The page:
New Study Reveals Impact of Alkyl Chain Length on Antibacterial Drug Interaction


The interaction between surface-active compounds (SACs) and ciprofloxacin was explored in this study to further understand how variations in alkyl chain lengths of SACs impact the binding activity of ciprofloxacin.

Ciprofloxacin is an antibacterial drug used for treatment of certain bacterial infections, including urinary tract infections (UTIs), sinus infections, prostate infections, lung infections, typhoid fever, and many others (1). The drug is designed to kill specific types of bacteria by disrupting or destroying their ability to repair their DNA (1). However, ciprofloxacin is only effective for certain infections depending on the germs causing the infection (1). As a result, understanding how surface-active compounds (SACs) can affect the binding activity of ciprofloxacin is important in developing new, strategic ways to treat most common infections.

Ciprofloxacin antiobiotic white pill medication | Image Credit: © Soni's -

Ciprofloxacin antiobiotic white pill medication | Image Credit: © Soni's -

A recent study published in Spectrochimica Acta Part A: Molecular and Biomolecular Spectroscopy explores the intricate interaction between surface-active compounds (SACs) and the potent chemo-therapeutic antibacterial drug ciprofloxacin (CIP) (2). Lead author Rajan Patel and his team from the Biophysical Chemistry Laboratory at the Centre for Interdisciplinary Research in Basic Sciences, Jamia Millia Islamia, conducted a series of experiments to understand how variations in alkyl chain length of SACs influence the binding and activity of ciprofloxacin (2).

Patel and his team conducted the study using multispectroscopic techniques, including time-resolved fluorescence spectroscopy. They looked at the complexation of ciprofloxacin with different concentrations of SACs, specifically N-(2-hydroxyethyl)-N,N-dimethyl-1-dodecanaminium bromide (12Cho.Br) and cetyltrimethylammonium bromide (CTAB) (2). They found that CTAB exhibited a higher binding constant (Kb) with CIP compared to 12Cho.Br, indicating stronger hydrophobic-hydrophobic interactions between CIP and CTAB (2).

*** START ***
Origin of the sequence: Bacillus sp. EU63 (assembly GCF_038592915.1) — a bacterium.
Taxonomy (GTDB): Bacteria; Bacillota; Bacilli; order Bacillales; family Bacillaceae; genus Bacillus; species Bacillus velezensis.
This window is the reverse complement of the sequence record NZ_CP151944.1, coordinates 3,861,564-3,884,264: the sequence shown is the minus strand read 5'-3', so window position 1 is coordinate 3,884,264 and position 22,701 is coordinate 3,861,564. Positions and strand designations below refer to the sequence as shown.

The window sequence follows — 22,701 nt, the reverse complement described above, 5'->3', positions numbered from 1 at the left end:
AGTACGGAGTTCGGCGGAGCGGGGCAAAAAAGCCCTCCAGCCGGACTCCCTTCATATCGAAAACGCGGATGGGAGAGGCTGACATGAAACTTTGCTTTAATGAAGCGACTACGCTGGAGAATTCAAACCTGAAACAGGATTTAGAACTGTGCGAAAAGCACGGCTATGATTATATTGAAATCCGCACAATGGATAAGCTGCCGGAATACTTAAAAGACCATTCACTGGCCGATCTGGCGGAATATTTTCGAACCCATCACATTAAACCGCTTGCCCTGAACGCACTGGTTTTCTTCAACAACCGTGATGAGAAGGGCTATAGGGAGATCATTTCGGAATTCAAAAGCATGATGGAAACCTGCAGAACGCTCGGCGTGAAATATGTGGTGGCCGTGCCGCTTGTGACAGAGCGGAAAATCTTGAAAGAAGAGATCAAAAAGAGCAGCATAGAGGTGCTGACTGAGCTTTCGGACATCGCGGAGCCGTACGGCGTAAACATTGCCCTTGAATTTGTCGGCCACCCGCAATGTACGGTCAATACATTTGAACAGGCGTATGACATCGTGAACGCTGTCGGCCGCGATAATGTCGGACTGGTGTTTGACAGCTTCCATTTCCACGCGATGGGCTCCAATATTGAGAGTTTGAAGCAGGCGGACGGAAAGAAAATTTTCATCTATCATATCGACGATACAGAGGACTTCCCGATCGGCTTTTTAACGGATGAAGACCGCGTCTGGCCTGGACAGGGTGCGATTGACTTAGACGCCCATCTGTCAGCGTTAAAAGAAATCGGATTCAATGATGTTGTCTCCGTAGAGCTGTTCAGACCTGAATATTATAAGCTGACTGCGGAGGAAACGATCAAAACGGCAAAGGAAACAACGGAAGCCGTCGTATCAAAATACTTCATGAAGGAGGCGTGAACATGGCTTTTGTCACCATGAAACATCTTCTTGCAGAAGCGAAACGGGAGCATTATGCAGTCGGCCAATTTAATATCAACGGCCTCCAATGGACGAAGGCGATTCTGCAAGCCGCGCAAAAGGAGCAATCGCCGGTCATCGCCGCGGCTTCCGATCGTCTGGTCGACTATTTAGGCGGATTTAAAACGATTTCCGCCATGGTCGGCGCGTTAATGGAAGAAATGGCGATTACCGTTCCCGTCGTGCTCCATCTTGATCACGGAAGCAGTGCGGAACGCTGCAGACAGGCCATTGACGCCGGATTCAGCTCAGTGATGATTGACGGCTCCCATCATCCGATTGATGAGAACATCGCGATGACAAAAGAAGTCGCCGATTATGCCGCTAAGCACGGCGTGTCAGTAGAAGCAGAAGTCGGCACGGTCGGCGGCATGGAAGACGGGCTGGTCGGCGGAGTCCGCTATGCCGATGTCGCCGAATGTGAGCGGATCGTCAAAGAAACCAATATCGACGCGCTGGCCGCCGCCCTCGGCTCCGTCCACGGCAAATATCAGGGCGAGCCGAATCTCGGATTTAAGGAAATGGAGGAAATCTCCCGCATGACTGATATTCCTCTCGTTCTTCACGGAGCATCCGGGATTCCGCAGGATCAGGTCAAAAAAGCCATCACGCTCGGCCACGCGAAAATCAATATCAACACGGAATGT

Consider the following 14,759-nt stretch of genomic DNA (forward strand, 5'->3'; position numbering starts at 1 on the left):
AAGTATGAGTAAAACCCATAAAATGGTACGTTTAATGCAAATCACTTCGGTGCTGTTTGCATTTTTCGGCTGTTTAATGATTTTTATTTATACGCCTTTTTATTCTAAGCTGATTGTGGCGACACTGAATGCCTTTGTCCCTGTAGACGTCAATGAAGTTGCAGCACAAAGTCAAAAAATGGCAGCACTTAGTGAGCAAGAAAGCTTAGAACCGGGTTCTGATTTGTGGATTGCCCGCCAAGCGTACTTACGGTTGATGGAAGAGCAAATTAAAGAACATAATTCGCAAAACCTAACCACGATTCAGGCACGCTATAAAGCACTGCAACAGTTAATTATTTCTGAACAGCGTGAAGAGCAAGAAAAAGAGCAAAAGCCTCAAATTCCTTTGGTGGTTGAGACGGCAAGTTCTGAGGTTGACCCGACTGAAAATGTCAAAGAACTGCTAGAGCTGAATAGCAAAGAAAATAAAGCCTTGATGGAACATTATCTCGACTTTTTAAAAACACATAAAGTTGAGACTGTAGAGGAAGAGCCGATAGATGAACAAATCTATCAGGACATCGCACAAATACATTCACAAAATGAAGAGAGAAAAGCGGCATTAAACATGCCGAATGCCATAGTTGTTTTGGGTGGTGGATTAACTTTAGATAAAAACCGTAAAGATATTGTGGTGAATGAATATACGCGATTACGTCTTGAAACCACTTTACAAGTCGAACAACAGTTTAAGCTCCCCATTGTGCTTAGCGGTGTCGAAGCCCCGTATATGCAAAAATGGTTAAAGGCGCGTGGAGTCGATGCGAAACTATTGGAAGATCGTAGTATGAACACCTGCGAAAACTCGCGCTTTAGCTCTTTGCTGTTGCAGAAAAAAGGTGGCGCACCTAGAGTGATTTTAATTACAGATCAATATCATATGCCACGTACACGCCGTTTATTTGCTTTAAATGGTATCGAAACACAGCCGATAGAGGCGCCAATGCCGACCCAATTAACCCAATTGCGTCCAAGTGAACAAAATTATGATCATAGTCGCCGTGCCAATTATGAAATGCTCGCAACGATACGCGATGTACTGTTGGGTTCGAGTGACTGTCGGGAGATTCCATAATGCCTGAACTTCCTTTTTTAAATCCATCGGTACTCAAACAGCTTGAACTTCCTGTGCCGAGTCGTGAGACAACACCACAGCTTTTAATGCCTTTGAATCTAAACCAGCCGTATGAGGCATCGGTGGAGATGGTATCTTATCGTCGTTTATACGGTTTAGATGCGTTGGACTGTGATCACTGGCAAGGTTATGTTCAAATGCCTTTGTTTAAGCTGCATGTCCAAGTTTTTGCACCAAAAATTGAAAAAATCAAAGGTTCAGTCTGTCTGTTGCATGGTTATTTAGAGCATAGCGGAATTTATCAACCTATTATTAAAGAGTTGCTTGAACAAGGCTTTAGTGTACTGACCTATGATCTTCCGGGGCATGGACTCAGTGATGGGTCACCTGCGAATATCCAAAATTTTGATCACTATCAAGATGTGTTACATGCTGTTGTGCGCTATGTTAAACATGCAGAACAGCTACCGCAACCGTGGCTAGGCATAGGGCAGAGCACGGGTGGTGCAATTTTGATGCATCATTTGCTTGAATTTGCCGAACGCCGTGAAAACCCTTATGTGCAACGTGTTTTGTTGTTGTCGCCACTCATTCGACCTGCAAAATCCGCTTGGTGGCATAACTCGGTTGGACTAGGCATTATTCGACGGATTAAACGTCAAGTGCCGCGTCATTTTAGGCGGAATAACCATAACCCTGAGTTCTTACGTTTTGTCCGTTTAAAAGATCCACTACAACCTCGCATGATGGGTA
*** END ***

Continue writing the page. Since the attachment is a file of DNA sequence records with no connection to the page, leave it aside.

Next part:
The researchers found that complexes between the drug and SACs were formed in the presence of varying concentrations of 12Cho.Br and CTAB (2). Dynamic light scattering (DLS) and zeta potential analyses confirmed the formation of micelles by 12Cho.Br and CTAB, validating the drug complexation (2).

The study looked at the antibacterial activity of ciprofloxacin. In the presence of CTAB and 12Cho.Br, the lower concentrations of these SACs enhanced the activity of the drug, with the activity being dependent on the length of the cationic alkyl chain (2).The researchers also examined human embryonic kidney cells. They assessed the safety profile of ciprofloxacin with 12Cho.Br and CTAB, demonstrating the potential of these combinations as effective antibacterial agents with minimal cytotoxic effects (2).

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  1. WebMD. Conrad, J.; Ed. Ciprofloxacin - Uses, Side Effects, and More. Available at: (accessed February 8th, 2024).
  2. Bhat, A. R.; Parray, M. u. d.; Imtiyaz, K.; Rizvi, M. M. A.; Patel, R. Interaction and Antibacterial Activity of Ciprofloxacin with Choline based Ionic Liquid and CTAB: A Comparative Spectroscopic Study. Spectrochimica Acta Part A: Mol. Biomol. Spectrosc. 2024, 309, 123770. DOI: 10.1016/j.saa.2023.123770
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